To this day I remember my first visit to my aunt’s office in Islington, North London. I was about three years old and with my dad. Her room was at the back of the office at the end of a corridor. As I entered her room I remember seeing a gigantic desk facing the door with my aunt sat at it looking very smart. I recall watching my aunt in awe as she spoke on the phone – she oozed with confidence – and I was mesmerised.
As I sat waiting for my dad and aunt, I remember seeing a photograph of my aunt hanging on the wall. She was wearing a black gown and a white wig. She looked amazing and I concluded that my aunt was a Judge and she did something important. From that moment I knew what I wanted to do, I wanted to follow in my aunt’s footsteps – she was now my idol. On our way home, I enquired and my dad explained to me that my aunt wasn’t a Judge but that she helped people who had a problem and would go to Court with them and speak to Judges on their behalf. I was sold.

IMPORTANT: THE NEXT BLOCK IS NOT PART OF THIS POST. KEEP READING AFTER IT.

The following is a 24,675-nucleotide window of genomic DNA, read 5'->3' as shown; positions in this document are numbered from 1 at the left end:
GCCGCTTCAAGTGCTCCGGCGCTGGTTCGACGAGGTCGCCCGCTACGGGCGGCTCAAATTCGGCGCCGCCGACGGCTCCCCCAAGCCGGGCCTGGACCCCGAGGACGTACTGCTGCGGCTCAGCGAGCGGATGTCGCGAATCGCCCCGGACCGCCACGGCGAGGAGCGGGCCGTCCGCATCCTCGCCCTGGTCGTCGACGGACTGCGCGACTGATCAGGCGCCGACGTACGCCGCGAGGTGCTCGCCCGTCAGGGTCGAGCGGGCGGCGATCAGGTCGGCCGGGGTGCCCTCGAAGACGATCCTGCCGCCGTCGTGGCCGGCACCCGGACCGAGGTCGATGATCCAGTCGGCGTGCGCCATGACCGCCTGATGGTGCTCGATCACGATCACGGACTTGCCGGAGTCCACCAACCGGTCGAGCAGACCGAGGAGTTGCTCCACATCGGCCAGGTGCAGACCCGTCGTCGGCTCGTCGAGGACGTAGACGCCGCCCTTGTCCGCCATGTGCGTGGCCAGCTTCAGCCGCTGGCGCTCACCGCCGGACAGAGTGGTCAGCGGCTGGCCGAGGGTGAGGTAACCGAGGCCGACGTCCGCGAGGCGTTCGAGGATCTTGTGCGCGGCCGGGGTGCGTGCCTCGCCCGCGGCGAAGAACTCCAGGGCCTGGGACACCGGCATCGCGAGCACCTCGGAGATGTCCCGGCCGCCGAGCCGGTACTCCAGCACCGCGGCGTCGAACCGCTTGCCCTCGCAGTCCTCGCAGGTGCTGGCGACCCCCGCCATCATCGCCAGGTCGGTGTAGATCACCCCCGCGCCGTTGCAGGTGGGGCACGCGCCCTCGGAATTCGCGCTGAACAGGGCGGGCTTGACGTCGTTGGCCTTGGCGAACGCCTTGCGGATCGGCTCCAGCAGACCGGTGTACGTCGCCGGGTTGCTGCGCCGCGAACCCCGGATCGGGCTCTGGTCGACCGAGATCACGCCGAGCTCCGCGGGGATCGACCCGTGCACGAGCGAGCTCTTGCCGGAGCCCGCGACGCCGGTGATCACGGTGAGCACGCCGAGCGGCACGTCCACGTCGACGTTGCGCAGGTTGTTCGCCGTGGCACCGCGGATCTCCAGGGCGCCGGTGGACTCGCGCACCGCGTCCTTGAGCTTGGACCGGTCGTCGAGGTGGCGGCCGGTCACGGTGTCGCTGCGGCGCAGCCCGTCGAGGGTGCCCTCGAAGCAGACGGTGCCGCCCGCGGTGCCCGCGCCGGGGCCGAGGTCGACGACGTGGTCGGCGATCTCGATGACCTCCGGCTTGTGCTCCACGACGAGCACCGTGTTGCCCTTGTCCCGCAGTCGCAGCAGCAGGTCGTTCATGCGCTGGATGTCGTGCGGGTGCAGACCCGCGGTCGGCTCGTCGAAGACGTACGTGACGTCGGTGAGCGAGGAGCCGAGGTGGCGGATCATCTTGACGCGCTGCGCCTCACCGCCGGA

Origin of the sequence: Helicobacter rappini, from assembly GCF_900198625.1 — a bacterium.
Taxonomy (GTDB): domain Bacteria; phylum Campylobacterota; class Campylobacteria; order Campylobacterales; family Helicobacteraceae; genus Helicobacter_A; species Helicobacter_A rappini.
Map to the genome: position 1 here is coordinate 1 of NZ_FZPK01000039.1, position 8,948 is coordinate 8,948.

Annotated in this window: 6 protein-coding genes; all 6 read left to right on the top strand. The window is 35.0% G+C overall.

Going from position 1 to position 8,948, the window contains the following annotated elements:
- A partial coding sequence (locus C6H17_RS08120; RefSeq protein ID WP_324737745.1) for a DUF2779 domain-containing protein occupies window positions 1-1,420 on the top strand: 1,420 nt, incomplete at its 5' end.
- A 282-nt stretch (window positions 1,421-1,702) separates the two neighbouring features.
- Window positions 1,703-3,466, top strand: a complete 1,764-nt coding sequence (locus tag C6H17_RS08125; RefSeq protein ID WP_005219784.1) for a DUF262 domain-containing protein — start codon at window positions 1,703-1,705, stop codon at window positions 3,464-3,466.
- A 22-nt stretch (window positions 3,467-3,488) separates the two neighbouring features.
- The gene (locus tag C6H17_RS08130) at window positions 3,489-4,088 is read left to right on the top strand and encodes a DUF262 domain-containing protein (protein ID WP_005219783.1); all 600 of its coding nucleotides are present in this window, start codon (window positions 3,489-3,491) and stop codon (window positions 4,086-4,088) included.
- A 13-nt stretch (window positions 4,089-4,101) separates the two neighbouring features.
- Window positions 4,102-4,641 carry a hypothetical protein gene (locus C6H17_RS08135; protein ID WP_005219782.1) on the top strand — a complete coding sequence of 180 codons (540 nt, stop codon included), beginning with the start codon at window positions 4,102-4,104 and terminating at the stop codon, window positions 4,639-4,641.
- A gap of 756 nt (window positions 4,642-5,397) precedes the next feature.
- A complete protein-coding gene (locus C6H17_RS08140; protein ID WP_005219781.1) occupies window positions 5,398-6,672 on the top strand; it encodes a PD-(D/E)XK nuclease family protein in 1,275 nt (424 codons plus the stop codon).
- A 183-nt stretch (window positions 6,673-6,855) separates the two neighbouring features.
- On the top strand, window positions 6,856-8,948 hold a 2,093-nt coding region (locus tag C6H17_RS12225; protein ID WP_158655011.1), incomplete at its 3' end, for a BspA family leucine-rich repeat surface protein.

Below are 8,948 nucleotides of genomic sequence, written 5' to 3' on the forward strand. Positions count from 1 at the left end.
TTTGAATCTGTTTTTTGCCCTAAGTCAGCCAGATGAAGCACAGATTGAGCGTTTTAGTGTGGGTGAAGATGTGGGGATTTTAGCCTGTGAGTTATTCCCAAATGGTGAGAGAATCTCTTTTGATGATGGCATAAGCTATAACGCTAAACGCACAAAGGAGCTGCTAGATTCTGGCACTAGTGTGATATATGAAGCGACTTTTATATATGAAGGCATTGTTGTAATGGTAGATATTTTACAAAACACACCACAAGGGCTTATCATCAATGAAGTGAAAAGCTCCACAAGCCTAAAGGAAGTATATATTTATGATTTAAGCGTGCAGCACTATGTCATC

Growing up I was surrounded by some strong female characters – my mum, my aunt and my grandmothers. These were women who had experienced the brutality of war, inequality and racism but who never gave up the belief in themselves, setting themselves goals and achieving them. But my family’s interest in the legal profession and the practise of law stems from someone who wasn’t actually a lawyer themselves… my late grandfather. He was football player and manager turned entrepreneur from Cyprus, known to many as ‘Kaptan‘ having captained a number of teams whilst a player. From what I have heard about him, he was rather eccentric (- I’ve seen photos, so can’t argue with that!).